The small GTPase Rab11a is a key component of the apical recycling endosome that aids in the trafficking of proteins to the midbody as well as the luminal surface of polarized epithelial cells29,35,69,70,71. To determine if Rab14 KD impacts the trafficking of Rab11a, we examined the localization of GFP-Rab11a in cell pairs. Under control conditions, GFP-Rab11a localizes to the PAP (Fig. 5A) along with podocalyxin. GFP-Rab11a also localized to the PAP in Rab14KD cells, but a majority of podocalyxin remained at the periphery or in cytoplasmic puncta (Fig. 5A). This suggests that Rab14 is required for transport of podocalyxin from Rab11a endosomes to the apical plasma membrane. To determine if Rab14 knockdown results in delayed endosomal trafficking from the periphery to the PAP, we quantified the colocalization of Rab11a and podocalyxin near the basal membrane. This analysis shows that podocalyxin in the peripheral cytoplasm colocalized with GFP-Rab11a in Rab14 KD cells but not in control cells (Fig. 5B), supporting the idea that Rab14 is required to traffic these vesicles to the apical domain. Alternatively, Cdc42 activity is required for trafficking of podocalyxin from intracellular vesicles to the AMIS29. It may be that the effects of Rab14 KD on Cdc42 are limiting trafficking from these vesicles.
To further test the impact of Rab14 KD on GFP-Rab11a distribution, we labeled cell pairs with the tight junction protein Cingulin. GFP-Rab11a accumulates around multiple cingulin-positive AMIS in Rab14 KD pairs (Fig. 5C), again indicating that Rab11a targeting to the forming AMIS is independent of Rab14.
Rab14 has been proposed to regulate the fast recycling pathway while Rab11a regulates a slower recycling pathway53. To examine if Rab14 and Rab11a could cooperate on a single population endosomes, we over-expressed GFP-Rab11a and RFP-Rab14 in cell pairs. Rab14 and Rab11 colocalize on some endosomes close to the apical domain as well as in the periphery (Fig. 5D). Therefore, while these Rabs may regulate distinct parts of the pathway, it may be from a common endosome.
Rab14 knockdown results in defects in the mitotic spindle and midbody
Aberrant mitotic spindle orientation or deposition of the midbody results in the formation of ectopic lumens16,34 and the spatiotemporal regulation Cdc42 is required for both of these processes16,72,73,74,75,76. Since Cdc42 is hyperactive and mislocalized in Rab14 KD cells, we tested whether mitotic spindle orientation was changed after Rab14 KD. We labeled the mitotic spindles using anti-tubulin antibodies and measured the spindle angle (Fig. 6A). In control pairs, the mitotic spindles orient parallel to cell-cell contacts (median angle 21°, Fig. 6B,C). However, Rab14 KD results in random spindle orientation. Further, midbody positioning is essential for single lumen formation and is also regulated by Cdc4216,38,77,78. To determine if Rab14KD impacts midbody positioning, we quantified the position of the midbody in control and Rab14 KD pairs. In control pairs, the midbody is positioned next to apical domain in more than 90% of the cell pairs (n = 32), while Rab14KD results in midbody positioning next to one of multiple apical domains in 58% of pairs (n = 23). This result likely underestimates the displacement of the midbody, since these pairs have multiple forming apical domains.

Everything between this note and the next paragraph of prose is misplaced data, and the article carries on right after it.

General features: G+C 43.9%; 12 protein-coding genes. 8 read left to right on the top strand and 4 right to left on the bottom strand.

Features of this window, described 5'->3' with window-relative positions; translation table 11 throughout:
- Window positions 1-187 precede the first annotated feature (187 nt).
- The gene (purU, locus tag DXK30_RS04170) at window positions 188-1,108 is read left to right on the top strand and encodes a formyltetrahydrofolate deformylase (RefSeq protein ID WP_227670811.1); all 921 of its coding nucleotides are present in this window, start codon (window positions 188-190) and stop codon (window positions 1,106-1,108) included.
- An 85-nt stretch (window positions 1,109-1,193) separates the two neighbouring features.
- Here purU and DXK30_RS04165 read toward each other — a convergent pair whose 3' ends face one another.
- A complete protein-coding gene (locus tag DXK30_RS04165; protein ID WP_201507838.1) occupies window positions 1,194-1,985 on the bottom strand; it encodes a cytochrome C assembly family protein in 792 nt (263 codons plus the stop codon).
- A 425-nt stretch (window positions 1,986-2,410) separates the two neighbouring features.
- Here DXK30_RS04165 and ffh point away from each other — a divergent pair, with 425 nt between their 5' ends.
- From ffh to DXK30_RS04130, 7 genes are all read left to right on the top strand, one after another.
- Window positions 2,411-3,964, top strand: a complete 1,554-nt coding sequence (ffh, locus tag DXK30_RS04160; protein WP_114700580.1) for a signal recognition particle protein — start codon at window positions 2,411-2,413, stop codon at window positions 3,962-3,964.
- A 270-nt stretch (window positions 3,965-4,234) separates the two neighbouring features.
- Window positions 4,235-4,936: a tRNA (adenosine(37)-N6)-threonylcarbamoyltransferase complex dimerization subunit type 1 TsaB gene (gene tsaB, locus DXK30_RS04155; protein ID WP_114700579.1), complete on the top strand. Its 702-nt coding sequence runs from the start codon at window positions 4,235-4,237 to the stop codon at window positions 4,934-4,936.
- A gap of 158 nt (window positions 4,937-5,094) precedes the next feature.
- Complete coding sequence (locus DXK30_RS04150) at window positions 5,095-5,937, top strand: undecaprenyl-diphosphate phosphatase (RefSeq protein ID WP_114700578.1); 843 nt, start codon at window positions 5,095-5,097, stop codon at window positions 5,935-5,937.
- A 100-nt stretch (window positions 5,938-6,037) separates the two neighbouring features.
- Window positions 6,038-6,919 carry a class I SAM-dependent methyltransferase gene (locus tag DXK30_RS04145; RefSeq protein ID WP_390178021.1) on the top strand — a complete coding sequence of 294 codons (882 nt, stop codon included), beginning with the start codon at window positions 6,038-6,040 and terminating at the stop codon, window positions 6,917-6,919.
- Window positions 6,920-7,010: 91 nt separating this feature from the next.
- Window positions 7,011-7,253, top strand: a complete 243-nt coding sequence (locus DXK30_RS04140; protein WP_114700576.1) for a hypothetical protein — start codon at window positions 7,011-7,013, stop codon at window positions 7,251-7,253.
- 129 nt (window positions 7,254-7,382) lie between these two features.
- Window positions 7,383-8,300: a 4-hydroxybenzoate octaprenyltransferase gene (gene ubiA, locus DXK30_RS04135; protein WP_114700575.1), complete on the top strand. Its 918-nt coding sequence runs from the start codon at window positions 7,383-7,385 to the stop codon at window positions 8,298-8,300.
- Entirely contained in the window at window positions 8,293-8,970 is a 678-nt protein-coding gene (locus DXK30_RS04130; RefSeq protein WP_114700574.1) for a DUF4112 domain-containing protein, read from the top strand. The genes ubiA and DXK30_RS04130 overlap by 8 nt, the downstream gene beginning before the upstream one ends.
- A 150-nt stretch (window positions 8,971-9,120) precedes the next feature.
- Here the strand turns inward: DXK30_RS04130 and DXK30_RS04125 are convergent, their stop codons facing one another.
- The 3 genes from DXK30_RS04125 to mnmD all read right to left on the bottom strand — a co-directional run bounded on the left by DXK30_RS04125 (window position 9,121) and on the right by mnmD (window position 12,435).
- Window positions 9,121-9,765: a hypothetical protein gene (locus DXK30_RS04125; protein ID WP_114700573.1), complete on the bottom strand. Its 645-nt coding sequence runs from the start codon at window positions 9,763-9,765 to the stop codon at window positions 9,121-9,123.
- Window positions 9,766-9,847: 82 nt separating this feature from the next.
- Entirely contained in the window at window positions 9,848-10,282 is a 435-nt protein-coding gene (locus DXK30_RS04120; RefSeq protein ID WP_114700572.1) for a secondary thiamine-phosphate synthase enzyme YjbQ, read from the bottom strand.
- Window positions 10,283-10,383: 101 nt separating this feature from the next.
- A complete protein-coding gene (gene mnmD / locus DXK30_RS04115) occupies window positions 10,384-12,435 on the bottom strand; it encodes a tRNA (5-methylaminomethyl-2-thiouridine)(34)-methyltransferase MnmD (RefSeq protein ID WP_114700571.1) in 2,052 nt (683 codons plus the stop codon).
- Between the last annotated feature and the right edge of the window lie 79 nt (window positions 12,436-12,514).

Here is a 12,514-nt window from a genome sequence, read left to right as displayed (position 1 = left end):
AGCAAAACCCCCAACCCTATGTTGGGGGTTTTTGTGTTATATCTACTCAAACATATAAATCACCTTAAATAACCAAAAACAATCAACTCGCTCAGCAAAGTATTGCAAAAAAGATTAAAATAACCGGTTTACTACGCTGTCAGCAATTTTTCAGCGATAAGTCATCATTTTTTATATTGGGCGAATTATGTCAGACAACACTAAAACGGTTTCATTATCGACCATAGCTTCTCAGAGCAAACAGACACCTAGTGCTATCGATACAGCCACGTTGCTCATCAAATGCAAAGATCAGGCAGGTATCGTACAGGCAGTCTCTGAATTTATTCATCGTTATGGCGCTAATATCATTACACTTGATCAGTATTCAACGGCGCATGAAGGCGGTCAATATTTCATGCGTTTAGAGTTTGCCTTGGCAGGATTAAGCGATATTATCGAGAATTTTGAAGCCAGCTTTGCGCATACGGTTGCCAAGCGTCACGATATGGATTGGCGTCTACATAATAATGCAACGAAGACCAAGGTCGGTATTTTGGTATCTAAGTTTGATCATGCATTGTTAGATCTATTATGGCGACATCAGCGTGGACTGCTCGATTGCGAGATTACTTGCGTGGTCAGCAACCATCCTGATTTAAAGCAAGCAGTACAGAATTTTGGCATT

Here we report that the small GTPase Rab14 is required for the early events in AMIS specification, and that this may be due to modulation of lipid domains that precedes the recruitment of polarity proteins. Expression of Arf6 or PtdIns4P5 kinase or incubation with a PtdIns-3-kinase inhibitor rescues Rab14 knockdown, suggesting that Rab14 plays an essential role in maintaining the phospholipid content of the forming apical membrane. This phospholipid balance then promotes the recruitment of Cdc42 and provides the polarization cues that result in single lumen formation. We also find that Rab14 knockdown delays the delivery of podocalyxin to the developing AMIS, indicating that it functions in both early and late events in the establishment of polarity.
Recent results have demonstrated a role for the midbody as an initiating site for polarity specification, and both Rab11a and Rab35 are known to be involved in trafficking to this domain40,77,79. This trafficking and AMIS specification are intimately linked. Previous work has found that apical specification is mediated through the enrichment of specific phosphoinositides together with assembly of the polarity complexes at the apical domain27. This is followed by polarized membrane trafficking to enlarge and reinforce the apical domain. We find that Rab14 KD results in loss of apical enrichment of PtdIns(4,5)P2. PtdIns(4,5)P2 is a key determinant of the apical membrane domain, and disruption of this localization by delivery of exogenous PtdIns(4,5)P2 to cysts in culture results in inversion of polarized cysts27. PtdIns(4,5)P2 enrichment can be mediated by synthesis by PtdIns4P5 kinase or by dephosphorylation of PtdIns(3,4,5)P3 by PTEN. While PTEN has been shown to localize to the apical domain59, we find that over-expression of Arf6, which activates PtdIns4P5 kinase, or the PtdIns4P5 kinase alone, rescues AMIS specification in Rab14 KD cell pairs, suggesting that this pathway is an important component in the establishment of polarity. Interestingly, in neurons, Rab35 inactivates Arf6 through recruitment of its GAP to regulate neurite outgrowth80. It may be that Rab14 and Rab35 act in opposition to control phospholipid levels at the forming apical membrane.